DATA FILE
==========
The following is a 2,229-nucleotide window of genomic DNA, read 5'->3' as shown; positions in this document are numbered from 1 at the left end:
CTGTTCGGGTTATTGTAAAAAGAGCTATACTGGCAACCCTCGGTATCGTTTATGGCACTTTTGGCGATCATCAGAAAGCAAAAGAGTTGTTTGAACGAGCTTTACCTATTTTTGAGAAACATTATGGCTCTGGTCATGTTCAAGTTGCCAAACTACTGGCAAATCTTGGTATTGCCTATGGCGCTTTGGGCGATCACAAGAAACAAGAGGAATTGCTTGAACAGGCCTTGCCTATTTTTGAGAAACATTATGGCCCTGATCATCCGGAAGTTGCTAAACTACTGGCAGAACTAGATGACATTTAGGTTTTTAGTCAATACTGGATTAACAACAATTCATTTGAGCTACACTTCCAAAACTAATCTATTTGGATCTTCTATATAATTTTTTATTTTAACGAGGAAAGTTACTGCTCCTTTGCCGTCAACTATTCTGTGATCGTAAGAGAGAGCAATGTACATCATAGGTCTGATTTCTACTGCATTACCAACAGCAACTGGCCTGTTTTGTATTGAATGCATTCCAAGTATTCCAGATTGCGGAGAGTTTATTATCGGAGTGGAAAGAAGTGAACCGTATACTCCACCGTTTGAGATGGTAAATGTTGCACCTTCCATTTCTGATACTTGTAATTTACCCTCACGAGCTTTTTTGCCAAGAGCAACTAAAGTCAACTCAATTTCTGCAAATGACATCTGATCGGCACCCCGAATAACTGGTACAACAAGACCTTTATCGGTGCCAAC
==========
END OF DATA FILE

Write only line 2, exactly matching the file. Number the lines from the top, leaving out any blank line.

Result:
CTGTTCGGGTTATTGTAAAAAGAGCTATACTGGCAACCCTCGGTATCGTTTATGGCACTTTTGGCGATCATCAGAAAGCAAAAGAGTTGTTTGAACGAGCTTTACCTATTTTTGAGAAACATTATGGCTCTGGTCATGTTCAAGTTGCCAAACTACTGGCAAATCTTGGTATTGCCTATGGCGCTTTGGGCGATCACAAGAAACAAGAGGAATTGCTTGAACAGGCCTTGCCTATTTTTGAGAAACATTATGGCCCTGATCATCCGGAAGTTGCTAAACTACTGGCAGAACTAGATGACATTTAGGTTTTTAGTCAATACTGGATTAACAACAATTCATTTGAGCTACACTTCCAAAACTAATCTATTTGGATCTTCTATATAATTTTTTATTTTAACGAGGAAAGTTACTGCTCCTTTGCCGTCAACTATTCTGTGATCGTAAGAGAGAGCAATGTACATCATAGGTCTGATTTCTACTGCATTACCAACAGCAACTGGCCTGTTTTGTATTGAATGCATTCCAAGTATTCCAGATTGCGGAGAGTTTATTATCGGAGTGGAAAGAAGTGAACCGTATACTCCACCGTTTGAGATGGTAAATGTTGCACCTTCCATTTCTGATACTTGTAATTTACCCTCACGAGCTTTTTTGCCAAGAGCAACTAAAGTCAACTCAATTTCTGCAAATGACATCTGATCGGCACCCCGAATAACTGGTACAACAAGACCTTTATCGGTGCCAAC